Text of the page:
Catalyst for a Cure (CFC) is a collaborative team of investigators funded by Glaucoma Research Foundation. The research team is charged with finding new, specific and sensitive biomarkers for glaucoma.
Leading glaucoma experts serve on the CFC Scientific Advisory Board. Four of those experts took time from their annual meeting with the scientists in San Francisco to talk about the significance of biomarkers for glaucoma, and the progress of the CFC collaborative research team.
The video features interviews with Martin Raff, MD (University College London), Russell Van Gelder, MD, PhD (University of Washington), Monica Vetter, PhD (University of Utah), and Martin B. Wax, MD (PanOptica, Inc.).
Russell Van Gelder, MD, PhD: There is a lot of buzz around biomarkers. And I think the reason that the board felt that this was an appropriate focus area is that there’s been great progress in other areas of medicine in finding biomarkers.
The idea of a biomarker is that it’s some sort of a signal that someone is going to have a certain outcome. So, if you have high cholesterol, you know you’re at a higher risk for a heart attack, for example, or if you have high blood pressure, that’s a biomarker for having a stroke. We don’t have biomarkers for glaucoma.
Martin Raff, MD: You need a way of being able to quantify progression of a disease. And that’s where you need a biomarker. In particular, to see the early stages before you’ve actually lost vision but you know that if it carries on, you will lose vision. That’s the goal. Trying to be able to make the diagnosis early and to quantify progression so that you can measure the effects of an intervention. That’s the idea. So, absolutely fundamental. And these people are doing it largely by refining imaging technology.
Martin B. Wax, MD: The progress has been extraordinary. I think the key finding that they have published already, is that they have found that there is certain cell type in the retina, in a certain area of the retina, that may act as the so-called “canary in the coal mine” and be the first indicator that something is going wrong in glaucoma.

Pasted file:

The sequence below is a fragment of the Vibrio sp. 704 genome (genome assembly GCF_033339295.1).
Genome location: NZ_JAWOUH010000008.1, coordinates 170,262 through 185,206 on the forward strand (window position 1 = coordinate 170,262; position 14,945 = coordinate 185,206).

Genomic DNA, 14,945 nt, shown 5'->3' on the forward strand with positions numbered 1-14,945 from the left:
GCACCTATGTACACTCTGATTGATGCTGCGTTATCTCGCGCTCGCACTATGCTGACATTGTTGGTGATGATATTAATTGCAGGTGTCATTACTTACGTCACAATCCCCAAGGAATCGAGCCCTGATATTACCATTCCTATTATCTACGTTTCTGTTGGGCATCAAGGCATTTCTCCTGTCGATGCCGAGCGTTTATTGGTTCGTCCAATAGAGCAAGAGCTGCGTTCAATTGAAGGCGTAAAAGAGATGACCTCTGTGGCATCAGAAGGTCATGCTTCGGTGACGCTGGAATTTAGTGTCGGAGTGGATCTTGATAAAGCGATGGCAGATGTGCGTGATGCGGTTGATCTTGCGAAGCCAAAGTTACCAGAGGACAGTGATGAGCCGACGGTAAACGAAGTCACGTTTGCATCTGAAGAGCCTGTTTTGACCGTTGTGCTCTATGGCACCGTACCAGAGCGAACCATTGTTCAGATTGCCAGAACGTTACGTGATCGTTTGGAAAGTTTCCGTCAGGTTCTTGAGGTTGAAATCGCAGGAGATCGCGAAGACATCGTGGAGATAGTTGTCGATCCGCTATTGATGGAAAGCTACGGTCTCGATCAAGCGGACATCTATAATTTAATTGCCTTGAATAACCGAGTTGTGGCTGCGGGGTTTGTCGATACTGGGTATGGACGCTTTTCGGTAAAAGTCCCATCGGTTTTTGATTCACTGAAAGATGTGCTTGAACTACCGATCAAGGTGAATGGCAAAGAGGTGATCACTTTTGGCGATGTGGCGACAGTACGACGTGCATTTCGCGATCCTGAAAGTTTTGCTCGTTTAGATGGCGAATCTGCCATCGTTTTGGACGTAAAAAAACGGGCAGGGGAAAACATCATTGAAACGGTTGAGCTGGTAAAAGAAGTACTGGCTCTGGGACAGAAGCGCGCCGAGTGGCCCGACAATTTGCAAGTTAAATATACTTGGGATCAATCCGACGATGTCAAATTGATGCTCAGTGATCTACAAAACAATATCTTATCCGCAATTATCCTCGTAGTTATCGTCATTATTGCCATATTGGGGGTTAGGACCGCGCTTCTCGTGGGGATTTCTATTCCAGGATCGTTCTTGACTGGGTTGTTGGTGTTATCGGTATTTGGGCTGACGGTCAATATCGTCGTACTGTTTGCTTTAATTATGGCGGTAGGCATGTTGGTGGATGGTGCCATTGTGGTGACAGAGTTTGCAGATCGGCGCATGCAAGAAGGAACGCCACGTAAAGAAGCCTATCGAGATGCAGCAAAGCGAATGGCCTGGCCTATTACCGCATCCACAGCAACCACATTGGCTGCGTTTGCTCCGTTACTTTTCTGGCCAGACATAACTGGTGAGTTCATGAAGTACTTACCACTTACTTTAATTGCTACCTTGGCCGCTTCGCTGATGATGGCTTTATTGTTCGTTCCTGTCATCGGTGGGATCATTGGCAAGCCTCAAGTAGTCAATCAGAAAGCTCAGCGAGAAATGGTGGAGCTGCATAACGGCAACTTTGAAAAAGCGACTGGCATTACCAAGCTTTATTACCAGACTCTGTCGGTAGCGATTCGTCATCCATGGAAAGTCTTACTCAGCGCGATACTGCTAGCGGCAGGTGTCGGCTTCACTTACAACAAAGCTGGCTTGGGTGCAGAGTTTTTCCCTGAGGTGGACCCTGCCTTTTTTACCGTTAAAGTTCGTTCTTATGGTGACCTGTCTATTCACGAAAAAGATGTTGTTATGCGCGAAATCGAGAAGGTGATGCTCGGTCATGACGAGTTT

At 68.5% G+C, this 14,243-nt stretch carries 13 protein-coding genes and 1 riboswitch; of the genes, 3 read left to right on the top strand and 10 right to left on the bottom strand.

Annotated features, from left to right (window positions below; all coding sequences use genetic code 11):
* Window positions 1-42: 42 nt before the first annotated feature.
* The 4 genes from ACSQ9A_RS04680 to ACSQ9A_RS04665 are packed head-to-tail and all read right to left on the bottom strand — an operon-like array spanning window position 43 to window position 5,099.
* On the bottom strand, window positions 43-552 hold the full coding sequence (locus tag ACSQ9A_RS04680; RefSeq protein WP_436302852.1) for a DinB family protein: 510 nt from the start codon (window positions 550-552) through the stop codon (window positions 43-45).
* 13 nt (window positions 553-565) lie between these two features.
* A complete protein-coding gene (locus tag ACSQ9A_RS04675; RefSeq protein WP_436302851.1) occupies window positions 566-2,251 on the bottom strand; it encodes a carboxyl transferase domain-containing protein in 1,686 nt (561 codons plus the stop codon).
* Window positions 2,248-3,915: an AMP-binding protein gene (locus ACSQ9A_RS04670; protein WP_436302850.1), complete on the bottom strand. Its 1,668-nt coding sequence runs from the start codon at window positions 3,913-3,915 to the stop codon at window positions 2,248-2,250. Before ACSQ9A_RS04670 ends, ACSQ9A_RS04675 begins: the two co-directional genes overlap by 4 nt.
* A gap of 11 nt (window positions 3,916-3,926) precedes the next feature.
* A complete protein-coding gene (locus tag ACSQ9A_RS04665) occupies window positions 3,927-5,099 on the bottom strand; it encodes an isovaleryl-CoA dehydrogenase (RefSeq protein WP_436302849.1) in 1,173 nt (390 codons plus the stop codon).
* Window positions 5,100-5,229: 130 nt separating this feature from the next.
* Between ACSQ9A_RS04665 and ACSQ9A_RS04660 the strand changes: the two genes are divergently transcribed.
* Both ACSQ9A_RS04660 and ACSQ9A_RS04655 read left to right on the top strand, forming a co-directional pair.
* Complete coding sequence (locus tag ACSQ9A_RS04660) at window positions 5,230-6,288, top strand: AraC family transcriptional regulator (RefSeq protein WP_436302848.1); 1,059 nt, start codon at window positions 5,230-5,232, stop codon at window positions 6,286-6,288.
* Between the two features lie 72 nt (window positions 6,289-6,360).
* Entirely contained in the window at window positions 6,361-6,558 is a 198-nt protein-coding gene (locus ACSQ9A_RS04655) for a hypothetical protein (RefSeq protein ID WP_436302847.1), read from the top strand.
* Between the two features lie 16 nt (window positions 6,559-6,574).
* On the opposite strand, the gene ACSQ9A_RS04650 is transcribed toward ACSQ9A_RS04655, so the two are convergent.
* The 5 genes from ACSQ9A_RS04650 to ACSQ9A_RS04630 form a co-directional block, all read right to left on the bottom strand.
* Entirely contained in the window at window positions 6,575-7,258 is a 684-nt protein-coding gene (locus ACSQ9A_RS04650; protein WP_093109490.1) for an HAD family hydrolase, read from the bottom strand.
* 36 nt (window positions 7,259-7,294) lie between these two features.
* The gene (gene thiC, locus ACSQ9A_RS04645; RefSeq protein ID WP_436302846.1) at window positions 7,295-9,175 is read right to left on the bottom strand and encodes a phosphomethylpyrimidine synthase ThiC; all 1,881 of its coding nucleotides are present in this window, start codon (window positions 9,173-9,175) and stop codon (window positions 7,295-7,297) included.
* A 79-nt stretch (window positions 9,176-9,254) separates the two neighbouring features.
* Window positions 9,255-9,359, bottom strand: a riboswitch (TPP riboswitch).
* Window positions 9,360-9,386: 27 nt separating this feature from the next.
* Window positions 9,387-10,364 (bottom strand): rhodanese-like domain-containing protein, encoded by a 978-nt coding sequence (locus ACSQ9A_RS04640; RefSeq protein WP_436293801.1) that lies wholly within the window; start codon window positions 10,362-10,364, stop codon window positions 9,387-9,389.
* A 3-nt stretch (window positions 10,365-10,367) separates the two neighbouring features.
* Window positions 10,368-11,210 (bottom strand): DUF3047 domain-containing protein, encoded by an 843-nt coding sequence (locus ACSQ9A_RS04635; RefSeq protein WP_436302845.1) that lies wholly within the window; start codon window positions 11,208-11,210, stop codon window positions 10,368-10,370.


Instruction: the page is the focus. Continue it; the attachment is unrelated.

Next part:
Monica Vetter, PhD: And so now the group is very focused on what it is that’s happening in that specific region of the retina. They’re applying their advanced imaging methodologies to focus on that region of the retina, and trying to look at all the other structures that might be involved.
Because it suggests that there is something very unique that’s happening at that point that could potentially be the “canary in the coal mine” and tell us when things are about to go wrong before we’ve advanced to the point where there is major vision loss.
Martin Raff, MD: Glaucoma, in the end, is a disease of the retinal ganglion cells – the cells in the eye that send their nerve process to the brain, carrying information about vision. And those cells degenerate and eventually die as the disease progresses. That’s the nature of the disease.
So, there’s 20 kinds of different retinal ganglion cells in the eye. And the question is: are they all equally susceptible? And it turns out that there is one particular type of retinal ganglion cell called an OFF cell that sends its processes to a particular layer in the retina that seems to be exquisitely sensitive.
And if that’s true — and there’s now evidence from other labs as well — that’s a huge advance. Because it enables you to focus on a cell that you know is sensitive. That you know is going to degenerate and die, and they can see changes very early on, before anyone had seen such changes. To me, that’s a huge advance.
First posted January 6, 2017; Last reviewed June 22, 2022